“Women’s safety is not just a third world problem; we face it every day in our own country and on our college campuses. It’s not a red state problem or a blue state problem but a national problem,” said Naveen Jain, co-founder of the Women’s Safety XPRIZE and board member for XPRIZE. Naveen is the founder of multiple tech companies including Moon Express, Viome, Bluedot, TalentWise, Intelius and InfoSpace.
The competition launched in October of 2016. Eighty-five initial teams engaged in the competition, coming from 18 countries worldwide including the United States, India, Switzerland, Canada, Spain, Germany, China and United Arab Emirates. Prototypes for the competition were submitted in April of this year, and the five finalist for the prize engaged in a process of testing their solutions to see how the devices would function in diverse environments including high rise office buildings, college campuses, in public transit, and at home. Importantly, all of these devices are designed to work in areas where no cellular connection is available.
XPRIZE is a platform that specializes in helping nonprofits conduct competitions aimed at solving big world problems. Active competitions include the the $15M Global Learning XPRIZE, the $7M Shell Ocean Discovery XPRIZE, the $7M Barbara Bush Foundation Adult Literacy XPRIZE, and the $5M IBM Watson AI XPRIZE.
From the Prize Announcement:
GRAND PRIZE WINNER ($1M USD)
SAFER Pro from Leaf Wearables (New Delhi, India) – Led by Manik Mehta, a smart safety device that sends emergency alerts with location details to a users’ guardians when they sense danger. SAFER Pro is a small chip that can ultimately be put into any device or jewelry with a discreet emergency alert button. When the alert is received, it additionally lets you record audio from the time of the alert.
Artemis (Lausanne, Switzerland) – Led by Dr. Nicee Srivastava, Artemis is developing a device that can be used to trigger an alert not just by a gesture, but also by seamlessly tracking emotional threat levels.
Nimb & SafeTrek (Los Altos, CA and St. Louis, MO, United States) – Led by Leo Bereschanskiy and Nick Droege, Nimb collaborates with SafeTrek to provide their customers an option to call for professional emergency services with just a touch of the thumb. The company was founded in response to rising concerns about safety on and off campus. Both teams work together to make the world a safer place.
Saffron (Bellevue, WA, United States; Tsinghua, China) – Led by Nicholas Becker, Saffron is a collaboration between the University of Washington and Tsinghua University through the Global Innovation eXchange (GIX), focused on developing wearable sensors and machine learning algorithms to create inconspicuous technologies that improve the safety and well-being of women around the world.
Soterra (Bethlehem, PA, United States) – Led by Lena McDonnell, Soterra used a combination of global positioning services, cellular data and bluetooth to build a versatile, reliable and affordable network to connect women to emergency support systems.
Long before she was a meme and pop culture icon, Ruth Bader Ginsburg was a sober-minded jurist, a workaholic and a trail-blazing advocate for gender equality. None of that has changed, but in the last decade Ginsburg has become a celebrity whose image is plastered on t-shirts, mugs and all over the Internet. She’s celebrated as both a gritty feminist badass, and cute old lady.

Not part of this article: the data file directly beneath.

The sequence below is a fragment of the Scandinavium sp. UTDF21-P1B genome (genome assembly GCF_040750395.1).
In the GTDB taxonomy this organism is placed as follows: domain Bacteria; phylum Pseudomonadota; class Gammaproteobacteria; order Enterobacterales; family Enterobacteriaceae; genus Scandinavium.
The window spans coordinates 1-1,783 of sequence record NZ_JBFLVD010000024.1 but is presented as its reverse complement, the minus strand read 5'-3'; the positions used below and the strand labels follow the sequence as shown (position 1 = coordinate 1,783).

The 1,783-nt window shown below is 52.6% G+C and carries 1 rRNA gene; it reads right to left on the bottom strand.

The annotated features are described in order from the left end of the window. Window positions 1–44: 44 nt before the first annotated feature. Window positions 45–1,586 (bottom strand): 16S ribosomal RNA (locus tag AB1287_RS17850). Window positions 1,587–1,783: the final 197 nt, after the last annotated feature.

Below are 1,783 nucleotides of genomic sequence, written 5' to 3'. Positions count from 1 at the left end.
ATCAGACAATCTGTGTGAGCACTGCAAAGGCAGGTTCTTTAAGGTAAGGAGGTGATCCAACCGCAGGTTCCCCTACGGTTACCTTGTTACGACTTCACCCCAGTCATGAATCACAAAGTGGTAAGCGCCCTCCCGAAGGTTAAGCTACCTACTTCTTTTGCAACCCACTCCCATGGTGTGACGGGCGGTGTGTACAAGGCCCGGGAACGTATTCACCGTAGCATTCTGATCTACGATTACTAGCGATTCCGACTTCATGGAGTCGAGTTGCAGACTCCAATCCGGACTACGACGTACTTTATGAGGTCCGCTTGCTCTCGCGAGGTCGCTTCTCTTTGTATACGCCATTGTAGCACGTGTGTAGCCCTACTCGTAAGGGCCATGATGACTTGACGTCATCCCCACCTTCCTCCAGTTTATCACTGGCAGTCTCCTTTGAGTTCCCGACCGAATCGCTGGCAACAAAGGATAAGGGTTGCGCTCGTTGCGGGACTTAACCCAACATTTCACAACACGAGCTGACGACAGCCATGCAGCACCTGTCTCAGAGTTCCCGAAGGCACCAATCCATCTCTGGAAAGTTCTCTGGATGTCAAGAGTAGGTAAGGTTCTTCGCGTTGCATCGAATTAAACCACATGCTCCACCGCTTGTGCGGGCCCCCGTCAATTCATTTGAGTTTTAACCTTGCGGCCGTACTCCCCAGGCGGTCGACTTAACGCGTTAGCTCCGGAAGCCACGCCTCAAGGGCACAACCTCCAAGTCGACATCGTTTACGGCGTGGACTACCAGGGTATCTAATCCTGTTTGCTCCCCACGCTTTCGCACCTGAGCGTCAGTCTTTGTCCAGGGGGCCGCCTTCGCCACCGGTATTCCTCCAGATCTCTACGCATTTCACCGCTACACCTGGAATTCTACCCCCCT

It’s great that someone of Ginsburg’s intellectual heft and societal importance is famous; still, you worry that the image of the bespectacled RBG is overtaking the person. Part of RBG—which is directed and produced by Betsy West and Julie Cohen—explores the hagiography surrounding the diminutive justice: college students express awe at just glimpsing her, and we see Ginsburg sporting a “Super Diva” shirt while working out with her trainer (who, incidentally, has written a book titled The RBG Workout: How She Stays Strong … and You Can Too!). The workout stuff is cute, and a testament to Ginsburg’s determination and discipline, but far more important, and interesting, is her work over nearly six decades as a lawyer, professor and judge.
Nominated by Bill Clinton in 1993, Ginsburg was not the first woman named to the Supreme Court (Sandra Day O’Connor served from 1981-2006) but she has been the most passionate defender of women’s rights, including abortion rights. And while she is considered a liberal icon, it wasn’t always the case. When Ginsburg was appointed, she was in the middle of the pack ideologically, but the changing composition of the court has moved her relative position to the left. Moreover, RBG has proven more than willing to dissent from her conservative colleagues, particularly on gender issues. She is able to do this while maintaining a reputation for collegiality, which included a long-running friendship with the boisterous conservative justice Antonin Scalia, a fellow opera lover who died in 2016.
There are plenty of well-known figures who weigh-in on Ginsburg in the film, including Gloria Steinem, Bill Clinton, NPR’s Nina Totenberg and long-time Utah Senator Orrin Hatch, an arch conservative who nevertheless recommended Ginsburg to President Clinton in 1993 to fill the open Supreme Court seat. “It was the interview that did it,” says Clinton about his choice of Ginsburg from a long list of potential nominees for the position.
Ginsburg’s daughter and son, and a granddaughter, attest to the judge’s sharp mind, prodigious work ethic and serious demeanor. So do two of her childhood friends who confirm, as does nearly everyone interviewed, that Ginsburg is no fan of idle chit-chat or time wasting.